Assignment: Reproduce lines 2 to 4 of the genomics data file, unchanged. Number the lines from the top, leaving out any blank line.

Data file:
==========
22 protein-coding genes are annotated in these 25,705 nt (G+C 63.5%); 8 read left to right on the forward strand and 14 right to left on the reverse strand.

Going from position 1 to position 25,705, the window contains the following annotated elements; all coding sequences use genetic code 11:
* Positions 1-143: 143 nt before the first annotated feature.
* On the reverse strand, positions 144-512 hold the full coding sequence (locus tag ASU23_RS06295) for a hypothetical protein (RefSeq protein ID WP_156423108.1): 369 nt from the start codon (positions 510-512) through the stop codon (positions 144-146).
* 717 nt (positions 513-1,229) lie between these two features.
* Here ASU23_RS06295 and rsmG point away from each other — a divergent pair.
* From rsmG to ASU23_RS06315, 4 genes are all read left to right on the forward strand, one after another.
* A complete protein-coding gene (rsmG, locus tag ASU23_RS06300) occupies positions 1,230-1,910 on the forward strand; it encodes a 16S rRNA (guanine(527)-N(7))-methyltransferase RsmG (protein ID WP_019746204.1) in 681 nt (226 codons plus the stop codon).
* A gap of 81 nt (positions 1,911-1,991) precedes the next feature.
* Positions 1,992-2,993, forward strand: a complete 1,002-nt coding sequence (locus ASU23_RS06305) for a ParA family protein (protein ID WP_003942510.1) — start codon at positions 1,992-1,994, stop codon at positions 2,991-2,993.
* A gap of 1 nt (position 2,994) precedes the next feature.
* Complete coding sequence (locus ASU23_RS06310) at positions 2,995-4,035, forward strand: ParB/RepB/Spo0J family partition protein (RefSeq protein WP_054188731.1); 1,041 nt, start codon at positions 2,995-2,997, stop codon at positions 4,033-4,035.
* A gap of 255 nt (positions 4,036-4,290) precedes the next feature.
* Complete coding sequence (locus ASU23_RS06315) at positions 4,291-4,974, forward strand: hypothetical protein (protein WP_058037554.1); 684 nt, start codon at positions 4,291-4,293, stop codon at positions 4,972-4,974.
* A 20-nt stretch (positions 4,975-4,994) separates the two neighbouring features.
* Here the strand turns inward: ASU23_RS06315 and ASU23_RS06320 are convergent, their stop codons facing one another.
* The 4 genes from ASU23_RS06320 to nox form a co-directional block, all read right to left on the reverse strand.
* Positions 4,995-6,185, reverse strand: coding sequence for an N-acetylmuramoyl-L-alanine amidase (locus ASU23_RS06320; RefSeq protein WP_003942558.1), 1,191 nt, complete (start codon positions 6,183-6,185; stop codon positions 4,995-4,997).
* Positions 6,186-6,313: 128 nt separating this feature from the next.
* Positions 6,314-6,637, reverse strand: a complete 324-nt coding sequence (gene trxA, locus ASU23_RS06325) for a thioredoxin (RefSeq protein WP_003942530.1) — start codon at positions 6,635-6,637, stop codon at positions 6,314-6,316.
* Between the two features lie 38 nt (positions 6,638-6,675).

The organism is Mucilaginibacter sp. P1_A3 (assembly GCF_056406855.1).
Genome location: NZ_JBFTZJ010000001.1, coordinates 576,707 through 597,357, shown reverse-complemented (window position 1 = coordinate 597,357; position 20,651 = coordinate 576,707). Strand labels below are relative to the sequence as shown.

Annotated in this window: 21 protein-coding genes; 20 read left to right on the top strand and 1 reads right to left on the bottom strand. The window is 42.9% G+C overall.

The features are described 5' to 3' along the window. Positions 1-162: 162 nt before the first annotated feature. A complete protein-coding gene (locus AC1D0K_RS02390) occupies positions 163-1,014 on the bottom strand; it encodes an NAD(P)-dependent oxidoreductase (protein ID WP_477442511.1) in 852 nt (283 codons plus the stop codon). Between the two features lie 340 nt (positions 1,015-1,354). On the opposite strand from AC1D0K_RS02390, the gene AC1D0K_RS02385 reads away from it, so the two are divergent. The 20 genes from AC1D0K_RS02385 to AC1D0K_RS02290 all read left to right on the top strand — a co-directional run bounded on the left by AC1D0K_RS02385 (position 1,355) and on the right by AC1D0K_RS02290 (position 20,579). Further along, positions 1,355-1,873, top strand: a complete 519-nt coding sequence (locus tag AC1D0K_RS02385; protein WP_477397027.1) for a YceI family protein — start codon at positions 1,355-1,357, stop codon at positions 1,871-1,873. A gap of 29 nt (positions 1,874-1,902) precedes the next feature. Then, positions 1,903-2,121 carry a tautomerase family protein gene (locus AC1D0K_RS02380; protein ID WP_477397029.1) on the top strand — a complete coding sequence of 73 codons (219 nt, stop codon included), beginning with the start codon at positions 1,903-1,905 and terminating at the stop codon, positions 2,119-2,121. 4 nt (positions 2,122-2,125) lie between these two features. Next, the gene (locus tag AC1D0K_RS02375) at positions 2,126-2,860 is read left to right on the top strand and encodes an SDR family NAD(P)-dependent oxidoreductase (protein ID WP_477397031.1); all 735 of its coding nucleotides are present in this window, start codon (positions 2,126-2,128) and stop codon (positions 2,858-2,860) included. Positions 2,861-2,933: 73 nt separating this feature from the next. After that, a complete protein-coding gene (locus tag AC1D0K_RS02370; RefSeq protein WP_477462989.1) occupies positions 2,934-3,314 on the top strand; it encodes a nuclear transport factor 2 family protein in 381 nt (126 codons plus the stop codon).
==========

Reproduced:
Going from position 1 to position 25,705, the window contains the following annotated elements; all coding sequences use genetic code 11:
* Positions 1-143: 143 nt before the first annotated feature.
* On the reverse strand, positions 144-512 hold the full coding sequence (locus tag ASU23_RS06295) for a hypothetical protein (RefSeq protein ID WP_156423108.1): 369 nt from the start codon (positions 510-512) through the stop codon (positions 144-146).